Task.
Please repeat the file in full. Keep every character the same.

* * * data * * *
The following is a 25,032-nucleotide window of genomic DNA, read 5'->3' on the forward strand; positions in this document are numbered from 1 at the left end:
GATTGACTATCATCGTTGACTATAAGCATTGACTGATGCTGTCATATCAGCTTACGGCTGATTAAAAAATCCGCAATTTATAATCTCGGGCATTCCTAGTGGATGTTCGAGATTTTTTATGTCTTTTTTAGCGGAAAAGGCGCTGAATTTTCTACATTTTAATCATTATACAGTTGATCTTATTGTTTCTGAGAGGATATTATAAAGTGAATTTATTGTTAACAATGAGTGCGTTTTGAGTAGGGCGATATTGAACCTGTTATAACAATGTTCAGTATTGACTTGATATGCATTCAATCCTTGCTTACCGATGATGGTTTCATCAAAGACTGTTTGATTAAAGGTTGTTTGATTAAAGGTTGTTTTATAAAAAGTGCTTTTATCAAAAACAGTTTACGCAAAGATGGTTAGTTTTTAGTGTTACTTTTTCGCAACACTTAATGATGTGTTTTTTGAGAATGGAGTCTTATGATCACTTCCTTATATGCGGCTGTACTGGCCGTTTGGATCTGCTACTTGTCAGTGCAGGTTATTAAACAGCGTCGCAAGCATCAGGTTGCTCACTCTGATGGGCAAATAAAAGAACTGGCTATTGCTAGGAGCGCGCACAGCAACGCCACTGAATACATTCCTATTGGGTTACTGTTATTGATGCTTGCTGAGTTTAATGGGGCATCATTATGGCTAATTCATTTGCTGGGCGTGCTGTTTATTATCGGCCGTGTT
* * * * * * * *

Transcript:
The following is a 25,032-nucleotide window of genomic DNA, read 5'->3' on the forward strand; positions in this document are numbered from 1 at the left end:
GATTGACTATCATCGTTGACTATAAGCATTGACTGATGCTGTCATATCAGCTTACGGCTGATTAAAAAATCCGCAATTTATAATCTCGGGCATTCCTAGTGGATGTTCGAGATTTTTTATGTCTTTTTTAGCGGAAAAGGCGCTGAATTTTCTACATTTTAATCATTATACAGTTGATCTTATTGTTTCTGAGAGGATATTATAAAGTGAATTTATTGTTAACAATGAGTGCGTTTTGAGTAGGGCGATATTGAACCTGTTATAACAATGTTCAGTATTGACTTGATATGCATTCAATCCTTGCTTACCGATGATGGTTTCATCAAAGACTGTTTGATTAAAGGTTGTTTGATTAAAGGTTGTTTTATAAAAAGTGCTTTTATCAAAAACAGTTTACGCAAAGATGGTTAGTTTTTAGTGTTACTTTTTCGCAACACTTAATGATGTGTTTTTTGAGAATGGAGTCTTATGATCACTTCCTTATATGCGGCTGTACTGGCCGTTTGGATCTGCTACTTGTCAGTGCAGGTTATTAAACAGCGTCGCAAGCATCAGGTTGCTCACTCTGATGGGCAAATAAAAGAACTGGCTATTGCTAGGAGCGCGCACAGCAACGCCACTGAATACATTCCTATTGGGTTACTGTTATTGATGCTTGCTGAGTTTAATGGGGCATCATTATGGCTAATTCATTTGCTGGGCGTGCTGTTTATTATCGGCCGTGTT